Current Military and Political Menaces in the South Caucasus

It is becoming increasingly clear that the Russian leadership cannot stand Western pressures around Ukraine. Simultaneously, from the Russian point of view, there has never been a complicated situation like this, when an opponent side, such as NATO, may approach closer to Russia’s borders. The core of Russia’s interest is to maintain the opportunities of interference in Ukraine’s internal affairs in the future (House of Representatives 2014) [1]. Consequently, the separation of Eastern rebel territories from Ukraine may become an isolation factor for Russia. There is an assumption that Putin is interested in a Russian designed “peacekeeping regime” in the region which could see him retain and even enhance the impact in Ukraine. In contrast to this, pro-Russian separatists exceeded their activity that, eventually, could likely circumscribe the political and military role of Russia in Eastern Europe in general and in whole Ukraine in particular (Der Spiegel 2014).

Although Russia’s military opportunities in Ukraine are seemingly restricted, Putin’s political planners, in unison with military advisers, emphasize the need for revenge against the United States and its allies (Dugin  2014) in other geopolitically crucial regions such as the Eastern Black Sea region – the Caucasus. Therefore, the Russian military-political elite counts on general destabilization (Von Robin 2014) which, on appearance, will push the United States to come to an arrangement with Russia over various frozen and potential conflicts.

The proponents of Eurasianism (a political movement that believes Russia does not belong in the category of Europe) of Russian society such as military authorities and Vladimir Putin’s administration are facing an inextricable situation where the government, in order to save its image as a super-power and to avoid  furthering an inferiority complex, needs at least a local victory. In the case of heavy economic and political sanctions, Putin needs to show Russian society and his oligarchic circle that the country is able to dictate rules to its geopolitical rivals in the global political game. Thus, to obtain the necessary results, Putin is attempting to reveal the regional vulnerability of the United States and its allies to defeat them. The Black Sea-Caucasian region, as Russia’s military command considers, is one of the most convenient places for successful rivalry.

Russia Exerts Major Influence 

The South Caucasus are a periphery of the Euro-Atlantic Alliance. They consist of the countries Georgia, Armenia and Azerbaijan, that more or less favour the sharing of responsibility and a commitment to preserving stability and international order. The societies of Georgia and Armenia, widely share the common values of the West and position themselves as a part of Europe.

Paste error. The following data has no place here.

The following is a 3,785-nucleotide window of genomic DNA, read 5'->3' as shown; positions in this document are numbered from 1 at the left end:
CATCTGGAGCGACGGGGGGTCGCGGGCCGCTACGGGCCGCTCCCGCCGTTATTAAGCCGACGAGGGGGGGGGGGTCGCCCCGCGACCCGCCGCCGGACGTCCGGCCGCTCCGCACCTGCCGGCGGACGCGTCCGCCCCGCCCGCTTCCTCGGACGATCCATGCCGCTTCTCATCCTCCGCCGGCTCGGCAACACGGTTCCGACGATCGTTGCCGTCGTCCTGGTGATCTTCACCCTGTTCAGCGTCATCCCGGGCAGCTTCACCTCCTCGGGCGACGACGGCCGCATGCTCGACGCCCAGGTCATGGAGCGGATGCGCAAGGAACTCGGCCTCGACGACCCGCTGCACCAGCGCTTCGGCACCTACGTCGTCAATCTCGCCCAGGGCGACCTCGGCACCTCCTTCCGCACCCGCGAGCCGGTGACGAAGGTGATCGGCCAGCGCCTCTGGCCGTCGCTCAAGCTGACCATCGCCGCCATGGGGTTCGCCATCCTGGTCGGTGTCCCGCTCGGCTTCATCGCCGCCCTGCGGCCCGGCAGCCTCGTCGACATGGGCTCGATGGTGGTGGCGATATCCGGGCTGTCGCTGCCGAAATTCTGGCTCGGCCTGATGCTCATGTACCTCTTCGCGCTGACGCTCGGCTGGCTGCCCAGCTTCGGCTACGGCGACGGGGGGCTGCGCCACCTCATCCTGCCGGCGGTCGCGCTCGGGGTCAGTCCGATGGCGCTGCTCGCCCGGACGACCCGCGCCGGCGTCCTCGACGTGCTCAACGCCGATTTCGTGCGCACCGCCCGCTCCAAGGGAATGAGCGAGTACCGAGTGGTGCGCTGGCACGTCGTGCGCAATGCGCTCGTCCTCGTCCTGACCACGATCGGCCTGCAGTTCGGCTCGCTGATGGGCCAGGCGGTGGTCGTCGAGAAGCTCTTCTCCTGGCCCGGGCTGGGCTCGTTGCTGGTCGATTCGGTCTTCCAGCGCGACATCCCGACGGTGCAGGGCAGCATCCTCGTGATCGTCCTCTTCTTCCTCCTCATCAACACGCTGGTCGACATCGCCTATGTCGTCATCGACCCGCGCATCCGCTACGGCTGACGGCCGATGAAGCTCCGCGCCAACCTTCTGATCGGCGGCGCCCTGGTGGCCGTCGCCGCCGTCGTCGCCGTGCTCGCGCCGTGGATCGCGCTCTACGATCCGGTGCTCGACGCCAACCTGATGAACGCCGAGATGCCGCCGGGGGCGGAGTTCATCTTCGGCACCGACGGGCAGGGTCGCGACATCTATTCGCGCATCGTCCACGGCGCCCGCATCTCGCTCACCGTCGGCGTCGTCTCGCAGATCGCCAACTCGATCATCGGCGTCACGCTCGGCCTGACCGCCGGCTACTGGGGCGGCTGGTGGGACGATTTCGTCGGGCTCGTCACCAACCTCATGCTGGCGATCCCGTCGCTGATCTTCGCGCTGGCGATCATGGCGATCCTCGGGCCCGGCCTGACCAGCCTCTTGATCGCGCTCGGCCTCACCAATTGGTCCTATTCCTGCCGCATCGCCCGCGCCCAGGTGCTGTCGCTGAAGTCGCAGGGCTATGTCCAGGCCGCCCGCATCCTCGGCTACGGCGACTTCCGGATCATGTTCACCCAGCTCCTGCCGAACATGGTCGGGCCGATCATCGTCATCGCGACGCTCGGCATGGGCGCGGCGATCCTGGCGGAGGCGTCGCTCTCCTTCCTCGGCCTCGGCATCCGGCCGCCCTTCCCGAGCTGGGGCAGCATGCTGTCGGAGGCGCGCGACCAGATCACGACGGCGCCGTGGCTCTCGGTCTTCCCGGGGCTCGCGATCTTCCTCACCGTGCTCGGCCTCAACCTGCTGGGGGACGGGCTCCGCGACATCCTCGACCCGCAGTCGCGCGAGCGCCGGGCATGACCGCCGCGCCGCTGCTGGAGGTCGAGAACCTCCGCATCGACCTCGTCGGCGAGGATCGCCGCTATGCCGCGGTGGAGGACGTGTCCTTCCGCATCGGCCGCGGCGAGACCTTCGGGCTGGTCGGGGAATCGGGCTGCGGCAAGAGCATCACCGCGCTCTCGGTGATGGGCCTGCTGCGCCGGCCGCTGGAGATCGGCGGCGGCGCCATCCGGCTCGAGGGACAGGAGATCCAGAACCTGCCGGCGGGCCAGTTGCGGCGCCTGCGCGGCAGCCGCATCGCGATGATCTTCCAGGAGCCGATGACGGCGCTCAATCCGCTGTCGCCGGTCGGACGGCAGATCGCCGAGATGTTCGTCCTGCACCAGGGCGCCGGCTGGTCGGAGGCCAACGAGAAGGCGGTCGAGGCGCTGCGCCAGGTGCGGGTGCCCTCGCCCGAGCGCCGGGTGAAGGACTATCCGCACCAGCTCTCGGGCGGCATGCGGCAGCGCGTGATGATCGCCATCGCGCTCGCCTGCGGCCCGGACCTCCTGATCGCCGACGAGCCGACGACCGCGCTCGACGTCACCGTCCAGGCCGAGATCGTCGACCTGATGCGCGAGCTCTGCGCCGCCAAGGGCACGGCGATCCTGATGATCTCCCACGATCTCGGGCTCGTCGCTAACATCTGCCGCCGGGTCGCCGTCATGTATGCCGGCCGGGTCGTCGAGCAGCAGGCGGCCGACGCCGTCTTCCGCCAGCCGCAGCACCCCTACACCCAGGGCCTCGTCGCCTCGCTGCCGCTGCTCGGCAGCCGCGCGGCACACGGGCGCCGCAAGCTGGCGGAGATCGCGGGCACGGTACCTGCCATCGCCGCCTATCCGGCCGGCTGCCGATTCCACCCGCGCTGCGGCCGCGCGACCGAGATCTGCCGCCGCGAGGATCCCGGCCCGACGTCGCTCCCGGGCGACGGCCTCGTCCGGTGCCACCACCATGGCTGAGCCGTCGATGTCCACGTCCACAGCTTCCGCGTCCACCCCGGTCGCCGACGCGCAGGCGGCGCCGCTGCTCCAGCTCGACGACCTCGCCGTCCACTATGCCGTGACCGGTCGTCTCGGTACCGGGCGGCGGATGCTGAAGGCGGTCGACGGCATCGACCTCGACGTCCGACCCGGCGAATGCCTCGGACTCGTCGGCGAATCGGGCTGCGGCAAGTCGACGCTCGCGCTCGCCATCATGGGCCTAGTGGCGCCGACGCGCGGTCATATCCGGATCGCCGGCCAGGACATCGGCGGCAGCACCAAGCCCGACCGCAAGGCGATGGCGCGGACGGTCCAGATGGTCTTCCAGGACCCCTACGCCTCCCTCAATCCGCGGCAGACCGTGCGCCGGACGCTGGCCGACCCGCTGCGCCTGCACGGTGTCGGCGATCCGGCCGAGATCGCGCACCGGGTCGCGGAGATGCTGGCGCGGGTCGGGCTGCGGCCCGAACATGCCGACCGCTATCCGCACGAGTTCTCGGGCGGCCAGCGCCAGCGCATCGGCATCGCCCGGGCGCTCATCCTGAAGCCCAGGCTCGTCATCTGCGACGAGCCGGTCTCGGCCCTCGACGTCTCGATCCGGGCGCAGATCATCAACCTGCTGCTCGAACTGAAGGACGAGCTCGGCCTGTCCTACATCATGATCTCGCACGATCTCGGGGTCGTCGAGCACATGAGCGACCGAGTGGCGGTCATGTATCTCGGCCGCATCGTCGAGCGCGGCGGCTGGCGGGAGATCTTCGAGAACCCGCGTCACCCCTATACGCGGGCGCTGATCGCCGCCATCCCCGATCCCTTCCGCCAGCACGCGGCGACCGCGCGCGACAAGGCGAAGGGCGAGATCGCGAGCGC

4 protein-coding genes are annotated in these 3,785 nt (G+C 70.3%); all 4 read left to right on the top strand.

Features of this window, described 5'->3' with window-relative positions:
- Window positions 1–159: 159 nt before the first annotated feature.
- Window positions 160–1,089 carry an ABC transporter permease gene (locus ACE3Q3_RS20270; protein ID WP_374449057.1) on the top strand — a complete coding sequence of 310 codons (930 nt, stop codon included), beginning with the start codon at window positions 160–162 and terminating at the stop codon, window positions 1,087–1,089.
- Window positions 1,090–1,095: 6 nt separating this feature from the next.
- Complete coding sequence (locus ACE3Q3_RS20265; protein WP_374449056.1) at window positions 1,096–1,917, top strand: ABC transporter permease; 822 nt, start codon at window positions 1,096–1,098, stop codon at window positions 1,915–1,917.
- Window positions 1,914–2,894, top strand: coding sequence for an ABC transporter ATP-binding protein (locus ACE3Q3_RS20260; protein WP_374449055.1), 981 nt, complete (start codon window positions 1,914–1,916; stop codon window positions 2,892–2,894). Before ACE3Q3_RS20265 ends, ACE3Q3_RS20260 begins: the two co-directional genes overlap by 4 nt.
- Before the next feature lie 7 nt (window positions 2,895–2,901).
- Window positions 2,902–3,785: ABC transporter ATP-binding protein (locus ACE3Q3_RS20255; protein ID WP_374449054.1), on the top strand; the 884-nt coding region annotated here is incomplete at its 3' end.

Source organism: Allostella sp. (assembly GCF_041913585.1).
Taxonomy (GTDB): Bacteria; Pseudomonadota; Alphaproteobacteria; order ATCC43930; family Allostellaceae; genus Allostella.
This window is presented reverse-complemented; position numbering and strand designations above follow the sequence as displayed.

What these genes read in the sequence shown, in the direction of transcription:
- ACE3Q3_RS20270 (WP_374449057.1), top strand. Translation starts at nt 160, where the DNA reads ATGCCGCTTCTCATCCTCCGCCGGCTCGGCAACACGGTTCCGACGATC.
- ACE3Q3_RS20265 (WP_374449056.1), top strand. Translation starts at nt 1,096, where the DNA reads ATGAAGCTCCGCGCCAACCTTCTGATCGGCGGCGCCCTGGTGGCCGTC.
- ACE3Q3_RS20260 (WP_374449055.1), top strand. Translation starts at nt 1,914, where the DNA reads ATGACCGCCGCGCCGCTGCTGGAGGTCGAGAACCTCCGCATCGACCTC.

The recent and current actions of Russia are likely to be classified as attempts to disrupt the international order and stability. Respectively, disorder and instability in the periphery of South-Eastern Europe and the Black Sea region is likely to oblige Western countries to take action to maintain order (Gow 2005). Hence, the current situation in the South Caucasus would spur to intensify the individual co-operation and regional integration between NATO and South Caucasus states in order to forge an effective framework of defence and security.

The Caucasian region has historically been an area susceptible to ethnic destabilization. The Russian political elite believe that they have major influence to catalyze or settle the ethnic conflicts between three nations: Armenia, Azerbaijan and Georgia. This region is similarly considered by Putin’s elite. The acknowledged Eurasian ideologist Alexander Dugin once claimed ‘[the]Caucasus is[are] definitely Russian land,’(ORT 2014) which implies that Moscow has never grown accustomed to sharing interests in this region with the West, even Iran or Turkey.

Furthermore, Putin will hardly become used to Georgia’s status as NATO’s potential ally. Consequently, there are increasing concerns about Armenia’s feasible drift towards the West, regardless of the country’s coerced inclusion in the Eurasian Union. Therefore, in order to redirect the focus from Ukraine and mark certain achievements in defending its interests, Russia’s leadership is gradually changing the direction of its military and political activity.

On the one hand, Moscow assumes that conspicuous intensification of skirmishes between the two Caucasian nations – Armenia and Azerbaijan – will neutralize the aspirations of Armenia to turn towards the West and thus remain dependent on Russia. Moscow, through escalation of tensions in Karabakh, aims to induce the Armenian leadership to act according to Putin’s anti-western plan to stimulate “controlled chaos” in various regions of Eurasia (Golts 2014). A case in point: the Russian Foreign Minister Sergey Lavrov’s call to Eurasian Union members to undertake sanctions against the West (Amatuni 2014).